12.29.2020 Holiday Adventure Series: Educating and Climbing

I have been an educator for 15 years. I have been a climber for 3.  These parts of my identity have struck an unexpected synergy in 2020.

My journey as a climber is pretty non-traditional. Later than most, I started climbing in my mid-thirties. I also experienced a hefty injury early on in my development. Returning to climbing after this injury was a mental and physical roller coaster, with paralyzing fear 4 feet off the ground, and celebration of small accomplishments like learning to repel off Queen Vic, a gorgeous Sedona desert tower.  It is these small wins that have allowed me to return to the passion that brought me to the sport in the first place.

The dichotomy of fear and unrelenting passion I have learned as a climber transcends to my work as a seasoned educator. 2020 has asked more of educators than ever before.  The COVID  pandemic highlights the foundational role schools play in our society. As an educational leader, I have been brought to tears countless times as I see the teachers and support staff, at times paralyzed by their own fear, find a way to  show up for our students and our community. There is no road map to educate during a pandemic. Yet, educators rise up. Learning new technology, delivering meals, advocating for equity, innovating to continue to reach all students, and so much more.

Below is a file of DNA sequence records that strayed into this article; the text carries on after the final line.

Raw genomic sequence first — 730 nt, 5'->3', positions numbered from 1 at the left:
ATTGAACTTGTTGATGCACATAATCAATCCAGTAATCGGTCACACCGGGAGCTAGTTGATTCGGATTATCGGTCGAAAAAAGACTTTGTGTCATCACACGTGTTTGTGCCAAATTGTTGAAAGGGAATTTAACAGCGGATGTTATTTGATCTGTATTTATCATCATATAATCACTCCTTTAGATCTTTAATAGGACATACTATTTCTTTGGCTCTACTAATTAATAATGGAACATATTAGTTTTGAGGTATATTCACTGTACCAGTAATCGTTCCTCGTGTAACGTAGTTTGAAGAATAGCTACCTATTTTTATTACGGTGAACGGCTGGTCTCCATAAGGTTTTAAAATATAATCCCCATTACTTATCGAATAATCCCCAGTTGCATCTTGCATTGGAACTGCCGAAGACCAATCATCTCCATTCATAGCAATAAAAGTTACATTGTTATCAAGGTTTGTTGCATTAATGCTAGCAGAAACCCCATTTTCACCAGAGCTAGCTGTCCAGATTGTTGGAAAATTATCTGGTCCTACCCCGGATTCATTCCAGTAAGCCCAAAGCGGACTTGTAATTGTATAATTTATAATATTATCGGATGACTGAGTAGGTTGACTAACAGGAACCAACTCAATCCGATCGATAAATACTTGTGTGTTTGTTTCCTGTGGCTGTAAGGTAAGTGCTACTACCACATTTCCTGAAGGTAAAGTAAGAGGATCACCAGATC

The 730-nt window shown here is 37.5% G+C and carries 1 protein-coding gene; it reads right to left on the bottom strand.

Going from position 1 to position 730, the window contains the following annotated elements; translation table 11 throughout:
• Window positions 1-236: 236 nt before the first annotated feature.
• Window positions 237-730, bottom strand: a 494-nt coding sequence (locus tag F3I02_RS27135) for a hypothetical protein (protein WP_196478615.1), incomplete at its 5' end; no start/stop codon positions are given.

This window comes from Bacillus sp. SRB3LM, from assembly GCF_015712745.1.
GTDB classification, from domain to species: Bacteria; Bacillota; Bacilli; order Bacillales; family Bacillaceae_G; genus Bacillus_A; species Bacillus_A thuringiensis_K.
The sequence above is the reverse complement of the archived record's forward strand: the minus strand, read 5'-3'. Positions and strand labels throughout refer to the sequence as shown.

Adrenaline as required by urgency has carried many educators forward, but without self-care this is not sustainable. For me, the outdoors is where I am best able to pause, reflect, and recharge.

During 2020 I have spent many days in the comfort of the limestone climbs at The Pit. This is the ultimate local crag and is accessible year round, although be ready for an icy approach in the winter.

I  carved out a few trips to Jacks Canyon and Hobo Jungle. Jacks and Hobo are climbing candy stores  with climbs that accommodate a range of abilities.

At both the school and the crag I am challenged, activated, and humbled. The knowledge, trust, and teamwork needed to tackle fear of the unknown are mirrored in these arenas. As is the peace and awe that are found when pausing to look over the trees during a repel, or when learning is ignited in a student across a screen or under a mask.  And so, I may not be Lynn Hill, but  I will continue to return to the rock to find peace, tension, and lessons that fortify me as a climber and an educator.

Written by board secretary Whitney Owens (who is also the new Camp Verde School Principal)